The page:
Priska Neely

Senior Early Childhood Reporter

Contact Priska Neely

Priska Neely covers issues facing children 0-5 and those who care for them, and the policies and research that shape early childhood.

She co-reported Broke: Why more California families are becoming homeless, which won the award for best radio documentary from the Radio & Television News Association of Southern California. She joined the station in 2015, as KPCC’s arts education reporter. Prior to that, Priska was at NPR for “Weekend All Things Considered” and “Talk of the Nation.”

Priska was born and raised in Silver Spring, Maryland, where she spent her first five years in her mom’s home day care. She studied journalism at New York University.

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Stories by Priska Neely

At-risk teens work with pros to put Chicano history on stage

In continuation high schools, for teens at risk of dropping out, arts instruction is sparse. On Friday, a play made by and for these students opens in East L.A.

Another step forward for LA's arts diversity initiative

After a series of town halls and surveys, the board of supervisors passed 13-item plan for increasing diversity in arts institutions.

Merging mental health and creative expression

The Expressive Therapies Summit equips artists and mental health workers with new tools to help patients process trauma and grief.

Netflix is the elephant in the room at CinemaCon 2017

Movie theater owners and studio executives have descended on Las Vegas to preview upcoming films and examine the fate of the movie business.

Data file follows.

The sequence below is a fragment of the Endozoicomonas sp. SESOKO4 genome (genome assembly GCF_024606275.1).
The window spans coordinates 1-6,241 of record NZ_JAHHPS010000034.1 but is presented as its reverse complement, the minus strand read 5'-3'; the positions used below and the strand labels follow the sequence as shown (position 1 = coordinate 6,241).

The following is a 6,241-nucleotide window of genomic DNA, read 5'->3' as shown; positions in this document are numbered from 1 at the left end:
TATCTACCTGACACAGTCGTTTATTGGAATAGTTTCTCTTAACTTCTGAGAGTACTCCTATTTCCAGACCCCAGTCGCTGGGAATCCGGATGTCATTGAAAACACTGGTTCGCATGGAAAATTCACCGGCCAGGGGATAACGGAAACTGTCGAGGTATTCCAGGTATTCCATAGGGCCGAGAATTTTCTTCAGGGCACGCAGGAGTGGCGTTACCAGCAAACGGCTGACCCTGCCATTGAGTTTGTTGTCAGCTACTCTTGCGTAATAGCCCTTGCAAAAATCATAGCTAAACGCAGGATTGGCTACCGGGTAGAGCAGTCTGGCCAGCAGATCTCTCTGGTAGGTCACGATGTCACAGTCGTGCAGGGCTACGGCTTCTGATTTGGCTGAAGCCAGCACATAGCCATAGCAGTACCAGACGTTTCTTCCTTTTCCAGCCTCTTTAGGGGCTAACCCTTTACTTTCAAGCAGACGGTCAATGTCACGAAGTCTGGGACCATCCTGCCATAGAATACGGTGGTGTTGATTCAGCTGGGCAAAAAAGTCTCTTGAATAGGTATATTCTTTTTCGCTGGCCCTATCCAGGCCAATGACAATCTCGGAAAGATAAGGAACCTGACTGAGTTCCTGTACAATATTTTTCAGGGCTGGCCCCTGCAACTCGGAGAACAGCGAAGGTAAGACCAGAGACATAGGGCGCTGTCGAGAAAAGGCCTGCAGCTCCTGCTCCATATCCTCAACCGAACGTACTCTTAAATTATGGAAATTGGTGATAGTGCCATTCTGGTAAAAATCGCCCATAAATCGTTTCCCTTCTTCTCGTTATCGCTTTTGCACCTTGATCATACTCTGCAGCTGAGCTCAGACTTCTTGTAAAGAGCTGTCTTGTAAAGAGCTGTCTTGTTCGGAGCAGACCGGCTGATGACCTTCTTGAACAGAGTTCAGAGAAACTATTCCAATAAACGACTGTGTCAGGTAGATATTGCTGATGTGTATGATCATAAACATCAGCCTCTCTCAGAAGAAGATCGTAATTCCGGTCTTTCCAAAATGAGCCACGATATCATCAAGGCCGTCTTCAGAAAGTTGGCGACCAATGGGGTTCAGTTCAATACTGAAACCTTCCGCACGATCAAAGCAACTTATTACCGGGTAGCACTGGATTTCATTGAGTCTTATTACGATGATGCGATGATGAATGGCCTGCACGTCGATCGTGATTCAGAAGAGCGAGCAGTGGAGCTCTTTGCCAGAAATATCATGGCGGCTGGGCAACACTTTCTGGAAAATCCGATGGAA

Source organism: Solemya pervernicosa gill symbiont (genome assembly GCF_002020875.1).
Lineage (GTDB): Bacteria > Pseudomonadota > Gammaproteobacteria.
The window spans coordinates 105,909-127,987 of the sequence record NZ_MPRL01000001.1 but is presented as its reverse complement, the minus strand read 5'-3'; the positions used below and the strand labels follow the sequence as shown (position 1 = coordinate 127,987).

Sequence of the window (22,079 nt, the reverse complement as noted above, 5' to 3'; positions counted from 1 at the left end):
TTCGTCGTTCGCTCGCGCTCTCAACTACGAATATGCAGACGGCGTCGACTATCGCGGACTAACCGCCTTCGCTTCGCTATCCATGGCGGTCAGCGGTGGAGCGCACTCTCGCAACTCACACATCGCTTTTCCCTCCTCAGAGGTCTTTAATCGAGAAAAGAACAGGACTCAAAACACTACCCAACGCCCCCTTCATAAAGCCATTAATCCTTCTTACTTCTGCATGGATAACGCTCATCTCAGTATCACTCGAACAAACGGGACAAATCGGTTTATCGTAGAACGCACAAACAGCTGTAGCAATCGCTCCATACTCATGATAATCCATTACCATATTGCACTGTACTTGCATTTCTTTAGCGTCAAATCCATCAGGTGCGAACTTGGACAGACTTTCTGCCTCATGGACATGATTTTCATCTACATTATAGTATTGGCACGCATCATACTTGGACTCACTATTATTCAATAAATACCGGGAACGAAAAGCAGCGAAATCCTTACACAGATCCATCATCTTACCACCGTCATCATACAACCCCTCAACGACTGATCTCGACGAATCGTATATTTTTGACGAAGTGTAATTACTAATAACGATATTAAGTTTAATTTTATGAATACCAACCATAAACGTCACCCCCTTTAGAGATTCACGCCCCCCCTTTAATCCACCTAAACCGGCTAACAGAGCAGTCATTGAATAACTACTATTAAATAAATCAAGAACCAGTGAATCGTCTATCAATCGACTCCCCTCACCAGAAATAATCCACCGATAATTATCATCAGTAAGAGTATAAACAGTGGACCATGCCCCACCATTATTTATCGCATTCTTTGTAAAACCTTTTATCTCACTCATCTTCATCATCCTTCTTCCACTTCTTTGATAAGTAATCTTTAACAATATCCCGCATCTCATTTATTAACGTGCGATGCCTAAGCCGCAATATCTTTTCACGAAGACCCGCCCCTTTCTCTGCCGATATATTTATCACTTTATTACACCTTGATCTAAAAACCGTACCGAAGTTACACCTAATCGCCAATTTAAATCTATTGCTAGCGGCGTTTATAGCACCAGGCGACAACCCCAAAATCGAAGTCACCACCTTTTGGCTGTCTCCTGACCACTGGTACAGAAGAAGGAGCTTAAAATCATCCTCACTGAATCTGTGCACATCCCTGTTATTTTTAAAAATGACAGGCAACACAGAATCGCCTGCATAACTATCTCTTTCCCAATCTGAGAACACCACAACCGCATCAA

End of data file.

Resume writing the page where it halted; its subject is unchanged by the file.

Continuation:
For this school to transform, teachers must become students

Florence Griffith Joyner Elementary is betting on the arts to turn the school around. As part of the process, teachers are learning new ways to engage students.

What NEA support for arts education looks like in California

Amid worries about cuts to the NEA, KPCC's Priska Neely examines what the federal agency's funding for arts programming in the state looks like on the ground.

Meet the poet representing LA in statewide competition

Cennemi Diaz, a senior at Millikan High School in Long Beach, will compete in the Poetry Out Loud competition in Sacramento this weekend.

Teaching LA high schoolers about August Wilson

Students at three high schools are spending the semester studying the playwright's work, including Fences. The program is run by Center Theatre Group.

Hammer Museum helps families explore social issues with art

How would you defeat racism? That's the question the Hammer Museum is urging families to explore this weekend as part of new series of art-making workshops.

'Art Prof' launches site to expand arts ed access

Clara Lieu, adjunct professor at the Rhode Island School of Design, is launching a site to deliver fine arts education to the masses across the country.

Using data to paint a complete picture of LA arts ed

With a new research project announced today, L.A. County wants to paint a more detailed picture of the state of arts education in its 80 school districts.

The classrooms of Culver City are rich with theater arts

Six performing arts organizations partner with the district to give students access to more theater programming than anywhere else in L.A. County.

Teen teacher-in-training finds purpose in music

Kim Nguyen says music helped her find her purpose in the world. At 18, she's studying music education and wants to help other young musicians do the same.

SNL enlists Melissa McCarthy to turn up heat on Trump White House

Saturday Night Live's history with political satire goes back to the Ford administration. What makes this season different is that the president is taking note.

'24' reboot criticized for rehashing Muslim stereotypes

The show will premiere just a week after President Trump’s executive order that temporarily bans travel from seven Muslim-majority countries.